Five minutes later she stood back and looked around the room. It was back to its usual tidy condition. Anybody looking into the room wouldn't be able to tell she'd been there. She was quite pleased. That was the way it was supposed to be.
Sally went into the attached bathroom and ran the bath. Then she went back into her bedroom, removed the clothes she was wearing and added them to the laundry basket. A moment later she was sighing in relief as she sank into the bath.
A short time later, Sally returned to her bedroom wearing nothing but a smile. She carried a towel in her hand which she carefully laid down on the seat in front of her dresser before sitting down. She took a comb from the top drawer of her dresser and ran it through her still-damp hair. Sally returned the comb to its place and stood up, picking up the towel she'd been sitting on.
Sally went to her desk, laid out the towel again and sat down. From the desk drawer she took a ruler and several different coloured pens. She put the ruler down parallel to the edge of the desk and lined up the pens above the ruler. Then, from the bookshelf above her desk, she pulled out an exercise book which had the word "Experiments" written in large letters on the front cover.
Opening the book, she quickly flipped past page after page, each of which had a heading with "Experiment" followed by a number. Eventually she found the first unused page. She opened the book fully and pressed down so that it lay flat on her desk.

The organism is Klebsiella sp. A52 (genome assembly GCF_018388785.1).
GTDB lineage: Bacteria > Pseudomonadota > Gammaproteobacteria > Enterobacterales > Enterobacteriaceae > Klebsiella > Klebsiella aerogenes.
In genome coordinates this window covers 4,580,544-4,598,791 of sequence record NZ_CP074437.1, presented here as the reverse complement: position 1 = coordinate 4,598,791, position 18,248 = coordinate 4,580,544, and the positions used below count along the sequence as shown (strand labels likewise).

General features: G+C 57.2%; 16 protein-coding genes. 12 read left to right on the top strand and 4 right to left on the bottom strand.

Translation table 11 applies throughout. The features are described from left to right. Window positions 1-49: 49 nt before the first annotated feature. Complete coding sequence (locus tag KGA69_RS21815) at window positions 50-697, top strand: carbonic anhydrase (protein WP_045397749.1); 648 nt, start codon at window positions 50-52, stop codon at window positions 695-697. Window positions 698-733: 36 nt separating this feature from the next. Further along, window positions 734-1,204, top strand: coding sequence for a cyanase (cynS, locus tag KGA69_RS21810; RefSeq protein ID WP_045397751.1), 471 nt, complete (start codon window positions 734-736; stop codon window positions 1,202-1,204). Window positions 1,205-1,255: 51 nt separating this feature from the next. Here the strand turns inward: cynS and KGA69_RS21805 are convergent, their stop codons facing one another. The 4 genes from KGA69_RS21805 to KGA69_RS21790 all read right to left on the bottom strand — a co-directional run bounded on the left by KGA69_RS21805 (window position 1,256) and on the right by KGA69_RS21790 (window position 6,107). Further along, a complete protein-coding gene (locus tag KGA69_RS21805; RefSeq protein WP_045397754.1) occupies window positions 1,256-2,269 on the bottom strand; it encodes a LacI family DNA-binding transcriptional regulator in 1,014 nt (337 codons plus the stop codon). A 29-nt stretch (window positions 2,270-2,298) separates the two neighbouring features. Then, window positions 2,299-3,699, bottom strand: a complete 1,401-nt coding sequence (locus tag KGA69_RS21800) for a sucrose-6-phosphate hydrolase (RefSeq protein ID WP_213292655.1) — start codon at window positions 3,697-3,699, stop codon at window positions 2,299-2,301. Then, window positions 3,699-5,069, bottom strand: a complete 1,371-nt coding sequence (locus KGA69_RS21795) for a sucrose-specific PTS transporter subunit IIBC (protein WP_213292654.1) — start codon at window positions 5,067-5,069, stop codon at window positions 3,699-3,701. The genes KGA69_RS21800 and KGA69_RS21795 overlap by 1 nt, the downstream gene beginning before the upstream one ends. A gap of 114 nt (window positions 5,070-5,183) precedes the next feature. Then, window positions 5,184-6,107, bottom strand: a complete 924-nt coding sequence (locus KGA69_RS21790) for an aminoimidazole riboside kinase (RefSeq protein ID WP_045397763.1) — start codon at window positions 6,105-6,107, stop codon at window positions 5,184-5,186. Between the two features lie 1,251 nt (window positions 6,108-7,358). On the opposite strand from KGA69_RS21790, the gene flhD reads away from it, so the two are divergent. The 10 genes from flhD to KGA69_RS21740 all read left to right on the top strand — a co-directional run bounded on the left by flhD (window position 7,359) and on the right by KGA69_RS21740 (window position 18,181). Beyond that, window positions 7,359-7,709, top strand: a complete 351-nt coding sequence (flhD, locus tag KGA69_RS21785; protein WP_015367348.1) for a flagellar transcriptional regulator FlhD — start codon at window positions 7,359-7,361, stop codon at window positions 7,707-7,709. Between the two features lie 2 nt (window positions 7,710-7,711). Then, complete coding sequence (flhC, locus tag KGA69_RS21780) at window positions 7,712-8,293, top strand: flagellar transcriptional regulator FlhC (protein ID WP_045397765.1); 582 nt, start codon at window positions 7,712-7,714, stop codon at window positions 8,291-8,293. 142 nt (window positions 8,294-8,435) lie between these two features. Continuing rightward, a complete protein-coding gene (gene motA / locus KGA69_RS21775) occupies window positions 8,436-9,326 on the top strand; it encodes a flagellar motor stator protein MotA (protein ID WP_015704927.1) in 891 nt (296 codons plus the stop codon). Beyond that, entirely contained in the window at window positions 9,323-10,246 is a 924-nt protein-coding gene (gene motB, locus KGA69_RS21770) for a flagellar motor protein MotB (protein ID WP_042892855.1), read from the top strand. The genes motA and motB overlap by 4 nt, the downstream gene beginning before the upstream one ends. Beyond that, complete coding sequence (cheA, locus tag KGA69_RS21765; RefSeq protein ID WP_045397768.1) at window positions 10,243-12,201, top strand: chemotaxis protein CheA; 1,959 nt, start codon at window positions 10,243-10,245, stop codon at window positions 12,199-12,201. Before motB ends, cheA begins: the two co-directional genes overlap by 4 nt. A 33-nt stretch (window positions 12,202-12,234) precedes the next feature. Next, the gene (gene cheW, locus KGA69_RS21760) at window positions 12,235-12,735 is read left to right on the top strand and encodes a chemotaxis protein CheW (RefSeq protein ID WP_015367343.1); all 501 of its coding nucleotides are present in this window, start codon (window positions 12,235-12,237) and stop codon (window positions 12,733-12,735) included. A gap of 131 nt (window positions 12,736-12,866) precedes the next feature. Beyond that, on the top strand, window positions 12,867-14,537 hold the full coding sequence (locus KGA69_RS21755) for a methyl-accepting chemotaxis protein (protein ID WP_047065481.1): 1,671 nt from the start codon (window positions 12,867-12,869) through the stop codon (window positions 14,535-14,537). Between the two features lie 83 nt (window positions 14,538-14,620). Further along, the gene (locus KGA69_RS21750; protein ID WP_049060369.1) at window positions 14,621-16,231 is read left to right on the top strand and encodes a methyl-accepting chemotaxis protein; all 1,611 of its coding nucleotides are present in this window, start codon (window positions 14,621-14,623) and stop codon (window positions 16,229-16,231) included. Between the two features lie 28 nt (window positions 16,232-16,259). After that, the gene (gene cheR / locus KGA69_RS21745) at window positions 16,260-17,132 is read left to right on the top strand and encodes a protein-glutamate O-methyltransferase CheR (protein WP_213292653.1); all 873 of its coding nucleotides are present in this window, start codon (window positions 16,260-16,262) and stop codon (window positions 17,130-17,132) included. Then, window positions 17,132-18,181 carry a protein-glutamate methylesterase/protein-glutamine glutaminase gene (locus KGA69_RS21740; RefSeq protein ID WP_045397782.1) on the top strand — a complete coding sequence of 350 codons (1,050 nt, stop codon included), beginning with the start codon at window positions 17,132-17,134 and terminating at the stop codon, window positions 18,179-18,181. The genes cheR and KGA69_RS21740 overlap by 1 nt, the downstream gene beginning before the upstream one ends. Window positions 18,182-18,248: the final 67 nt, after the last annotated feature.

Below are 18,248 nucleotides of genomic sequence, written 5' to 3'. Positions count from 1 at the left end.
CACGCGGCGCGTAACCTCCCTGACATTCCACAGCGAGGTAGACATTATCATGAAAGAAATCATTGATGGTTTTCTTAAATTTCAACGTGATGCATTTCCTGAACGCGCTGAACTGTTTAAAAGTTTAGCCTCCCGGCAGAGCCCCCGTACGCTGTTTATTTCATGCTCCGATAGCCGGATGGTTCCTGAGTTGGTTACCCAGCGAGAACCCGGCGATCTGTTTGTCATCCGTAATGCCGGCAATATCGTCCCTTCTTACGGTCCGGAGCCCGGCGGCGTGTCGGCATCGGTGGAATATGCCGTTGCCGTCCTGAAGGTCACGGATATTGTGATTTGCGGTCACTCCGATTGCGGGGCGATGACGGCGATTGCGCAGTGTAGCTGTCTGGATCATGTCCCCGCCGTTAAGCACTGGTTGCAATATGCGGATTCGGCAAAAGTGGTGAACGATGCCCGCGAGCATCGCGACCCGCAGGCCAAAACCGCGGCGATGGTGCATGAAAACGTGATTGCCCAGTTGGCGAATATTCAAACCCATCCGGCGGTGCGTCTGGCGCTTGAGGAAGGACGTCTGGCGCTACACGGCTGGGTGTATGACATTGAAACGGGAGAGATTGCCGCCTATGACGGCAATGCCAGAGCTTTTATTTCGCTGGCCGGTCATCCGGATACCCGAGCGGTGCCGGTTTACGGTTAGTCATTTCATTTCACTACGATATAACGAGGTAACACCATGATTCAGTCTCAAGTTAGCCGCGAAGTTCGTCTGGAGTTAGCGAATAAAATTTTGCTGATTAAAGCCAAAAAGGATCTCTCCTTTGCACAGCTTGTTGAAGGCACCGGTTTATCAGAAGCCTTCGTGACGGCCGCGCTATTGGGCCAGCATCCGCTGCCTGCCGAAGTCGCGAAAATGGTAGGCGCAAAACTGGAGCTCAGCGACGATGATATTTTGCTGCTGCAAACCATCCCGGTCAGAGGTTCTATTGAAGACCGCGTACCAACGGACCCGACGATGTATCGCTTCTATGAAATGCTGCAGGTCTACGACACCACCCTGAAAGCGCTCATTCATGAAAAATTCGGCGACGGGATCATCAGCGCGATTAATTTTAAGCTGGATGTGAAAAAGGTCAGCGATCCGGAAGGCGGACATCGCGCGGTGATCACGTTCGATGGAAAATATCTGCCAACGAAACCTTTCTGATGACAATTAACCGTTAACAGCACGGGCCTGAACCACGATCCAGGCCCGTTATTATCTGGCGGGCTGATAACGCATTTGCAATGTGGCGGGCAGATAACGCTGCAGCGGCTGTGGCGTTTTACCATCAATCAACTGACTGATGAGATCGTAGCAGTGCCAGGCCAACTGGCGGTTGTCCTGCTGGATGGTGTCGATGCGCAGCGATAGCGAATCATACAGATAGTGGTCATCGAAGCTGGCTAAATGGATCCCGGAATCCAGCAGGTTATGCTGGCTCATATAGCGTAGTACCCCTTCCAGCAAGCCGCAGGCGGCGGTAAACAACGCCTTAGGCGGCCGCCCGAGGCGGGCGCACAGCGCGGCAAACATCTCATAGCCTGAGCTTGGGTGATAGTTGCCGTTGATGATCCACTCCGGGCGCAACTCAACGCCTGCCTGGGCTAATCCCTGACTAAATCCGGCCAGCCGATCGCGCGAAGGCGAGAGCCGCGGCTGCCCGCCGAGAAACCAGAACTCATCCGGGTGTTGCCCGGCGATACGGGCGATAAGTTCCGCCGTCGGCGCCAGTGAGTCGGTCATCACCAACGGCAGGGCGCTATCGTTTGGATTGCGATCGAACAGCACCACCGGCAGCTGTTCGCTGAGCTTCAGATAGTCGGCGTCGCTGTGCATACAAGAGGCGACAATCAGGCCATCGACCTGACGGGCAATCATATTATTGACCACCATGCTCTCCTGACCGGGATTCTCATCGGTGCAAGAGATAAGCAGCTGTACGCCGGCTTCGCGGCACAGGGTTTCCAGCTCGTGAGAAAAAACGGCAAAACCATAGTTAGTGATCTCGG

With her ruler and her red pen she carefully ruled a margin exactly 2.5cm in from the side of the page. Swapping between black, green and blue pens to distinguish between different sections, she started to write in her careful, primary-school-neat cursive script.
Hypothesis: Mr and Mrs Dunstan (aka Sally's parents) are aliens.
Aim: (a) To gather more evidence for or against the hypothesis and (b) To help Mr and Mrs Dunstan (aka Sally's parents) act more like humans.
Note: Part b is considered valuable regardless of whether the hypothesis is true or false.
Method: Add one Sally. Stir vigorously. Observe.
Sally stopped writing and held her pen loosely between her fingers – letting the pen tap repeatedly against the desk. She bit her lip nervously and then started writing again.
Note 1: Sally should be all that she can be.
Note 2: For maximum effect, Sally should be naked.
Note 3: Sticking to both Note 1 and Note 2 at the same time is expected to be difficuld.
Sally put her pen back down next to the ruler and read back through what she had written. She tsked to herself in annoyance when she read the last sentence. Carefully, she corrected her spelling of the word "difficult" and then sat back with a satisfied nod.
Sally closed the book and filed it back in its place on her bookshelf. She then returned her ruler and pens to their places in the desk drawer. She stood and walked over to her closet and opened the door. The inside of the closet door had a full length mirror attached to it.
Sally used the mirror to look herself carefully up and down. She took a moment to admire the floral pattern that trailed around her stomach and up onto her chest. She decided it really was quite pretty. And the colours seemed to go nicely with the colour of her eyes and her hair. She thought that Mona's auntie had done a really good job.